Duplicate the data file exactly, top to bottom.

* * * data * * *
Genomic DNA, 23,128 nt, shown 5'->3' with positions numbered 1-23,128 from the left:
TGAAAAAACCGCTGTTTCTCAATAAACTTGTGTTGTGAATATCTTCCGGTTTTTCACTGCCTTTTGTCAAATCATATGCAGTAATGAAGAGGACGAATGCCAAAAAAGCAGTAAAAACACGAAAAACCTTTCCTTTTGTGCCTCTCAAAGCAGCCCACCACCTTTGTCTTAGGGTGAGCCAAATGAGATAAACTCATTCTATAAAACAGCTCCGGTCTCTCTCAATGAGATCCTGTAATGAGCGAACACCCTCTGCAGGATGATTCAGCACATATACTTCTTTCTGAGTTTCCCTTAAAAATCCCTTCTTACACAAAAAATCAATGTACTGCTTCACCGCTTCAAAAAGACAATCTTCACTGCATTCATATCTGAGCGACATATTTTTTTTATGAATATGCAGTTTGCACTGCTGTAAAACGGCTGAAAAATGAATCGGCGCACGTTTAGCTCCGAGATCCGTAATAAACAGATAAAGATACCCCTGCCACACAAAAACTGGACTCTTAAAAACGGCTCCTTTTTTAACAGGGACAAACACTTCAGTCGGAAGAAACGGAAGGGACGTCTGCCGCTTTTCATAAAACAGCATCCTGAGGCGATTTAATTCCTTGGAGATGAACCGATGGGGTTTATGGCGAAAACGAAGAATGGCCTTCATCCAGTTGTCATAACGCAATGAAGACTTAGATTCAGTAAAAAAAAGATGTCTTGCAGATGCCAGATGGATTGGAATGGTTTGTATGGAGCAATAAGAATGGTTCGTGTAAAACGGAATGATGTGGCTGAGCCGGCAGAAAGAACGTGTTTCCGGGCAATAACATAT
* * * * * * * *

Genomic DNA, 23,128 nt, shown 5'->3' with positions numbered 1-23,128 from the left:
TGAAAAAACCGCTGTTTCTCAATAAACTTGTGTTGTGAATATCTTCCGGTTTTTCACTGCCTTTTGTCAAATCATATGCAGTAATGAAGAGGACGAATGCCAAAAAAGCAGTAAAAACACGAAAAACCTTTCCTTTTGTGCCTCTCAAAGCAGCCCACCACCTTTGTCTTAGGGTGAGCCAAATGAGATAAACTCATTCTATAAAACAGCTCCGGTCTCTCTCAATGAGATCCTGTAATGAGCGAACACCCTCTGCAGGATGATTCAGCACATATACTTCTTTCTGAGTTTCCCTTAAAAATCCCTTCTTACACAAAAAATCAATGTACTGCTTCACCGCTTCAAAAAGACAATCTTCACTGCATTCATATCTGAGCGACATATTTTTTTTATGAATATGCAGTTTGCACTGCTGTAAAACGGCTGAAAAATGAATCGGCGCACGTTTAGCTCCGAGATCCGTAATAAACAGATAAAGATACCCCTGCCACACAAAAACTGGACTCTTAAAAACGGCTCCTTTTTTAACAGGGACAAACACTTCAGTCGGAAGAAACGGAAGGGACGTCTGCCGCTTTTCATAAAACAGCATCCTGAGGCGATTTAATTCCTTGGAGATGAACCGATGGGGTTTATGGCGAAAACGAAGAATGGCCTTCATCCAGTTGTCATAACGCAATGAAGACTTAGATTCAGTAAAAAAAAGATGTCTTGCAGATGCCAGATGGATTGGAATGGTTTGTATGGAGCAATAAGAATGGTTCGTGTAAAACGGAATGATGTGGCTGAGCCGGCAGAAAGAACGTGTTTCCGGGCAATAACATAT